Exploring the Association between Adult Attachment Styles in Romantic Relationships, Perceptions of Parents from Childhood and Relationship Satisfaction  [PDF]
Gwen Gleeson, Amanda Fitzgerald
Health (Health) , 2014, DOI: 10.4236/health.2014.613196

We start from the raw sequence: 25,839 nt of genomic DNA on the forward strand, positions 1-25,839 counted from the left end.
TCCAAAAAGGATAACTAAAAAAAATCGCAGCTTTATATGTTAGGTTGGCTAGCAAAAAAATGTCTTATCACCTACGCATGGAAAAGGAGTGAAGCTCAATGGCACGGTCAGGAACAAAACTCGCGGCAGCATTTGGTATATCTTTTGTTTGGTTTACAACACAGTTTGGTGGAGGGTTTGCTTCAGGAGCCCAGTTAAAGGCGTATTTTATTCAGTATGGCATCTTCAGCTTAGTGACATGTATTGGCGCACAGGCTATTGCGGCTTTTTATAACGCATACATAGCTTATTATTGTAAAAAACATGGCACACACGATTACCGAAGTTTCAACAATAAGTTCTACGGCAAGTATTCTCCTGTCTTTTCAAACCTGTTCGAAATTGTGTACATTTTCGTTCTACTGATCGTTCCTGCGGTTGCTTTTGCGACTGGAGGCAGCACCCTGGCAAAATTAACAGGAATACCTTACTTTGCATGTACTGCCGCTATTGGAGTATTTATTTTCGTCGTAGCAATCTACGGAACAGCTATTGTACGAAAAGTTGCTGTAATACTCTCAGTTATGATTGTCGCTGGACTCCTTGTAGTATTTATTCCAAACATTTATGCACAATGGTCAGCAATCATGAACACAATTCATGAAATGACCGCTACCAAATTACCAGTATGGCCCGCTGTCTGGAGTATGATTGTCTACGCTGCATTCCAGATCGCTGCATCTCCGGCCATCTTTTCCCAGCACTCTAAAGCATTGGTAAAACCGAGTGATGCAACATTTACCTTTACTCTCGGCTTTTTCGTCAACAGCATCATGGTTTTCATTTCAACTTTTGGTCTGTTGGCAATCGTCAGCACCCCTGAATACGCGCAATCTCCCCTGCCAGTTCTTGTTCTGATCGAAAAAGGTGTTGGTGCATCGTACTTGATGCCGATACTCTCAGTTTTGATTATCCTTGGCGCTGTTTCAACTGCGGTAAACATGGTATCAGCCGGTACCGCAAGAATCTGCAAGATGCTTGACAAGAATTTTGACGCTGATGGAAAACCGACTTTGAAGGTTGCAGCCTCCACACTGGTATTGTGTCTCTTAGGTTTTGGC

Abstract: Little research has examined how attachment styles in childhood are related to current romantic relationship experiences. The aim of this study was to explore the association between perceptions of childhood experiences with parents, attachment styles in romantic relationships, and relationship satisfaction in a sample of young adults. The sample consisted of 227 participants, 153 of which were university students and the remaining 69 were members of the general population. Of these, 177 (78%) were female and 50 (22%) were male, with an age range of 18 - 39. Participants completed a battery of self-report measures assessing their attachment style in romantic relationships, satisfaction in their current romantic relationship, and an adjective checklist describing their parents and their parent’s relationship with each other. The majority of males had an avoidant-fearful style, while females tended to have an avoidant-fearful or secure style. Findings were that participants’ descriptions of their mother, father, and parental relationship were associated with their attachment style. In terms of a current romantic relationship, those with a secure attachment style were much more likely to be in a relationship whereas those with an avoidant-fearful style were not. Secure participants were more satisfied in their relationships than the insecure styles of attachment. Finally, chi-square tests revealed that there was no association between gender and attachment style. Results were discussed in terms of methodological limitations such as the use of self-report measures; theoretical weaknesses for example the variability in the approaches used in attachment research; and future research, which included the use of longitudinal studies which may offer insight into how early parenting behaviours act as predictors of later relationship functioning.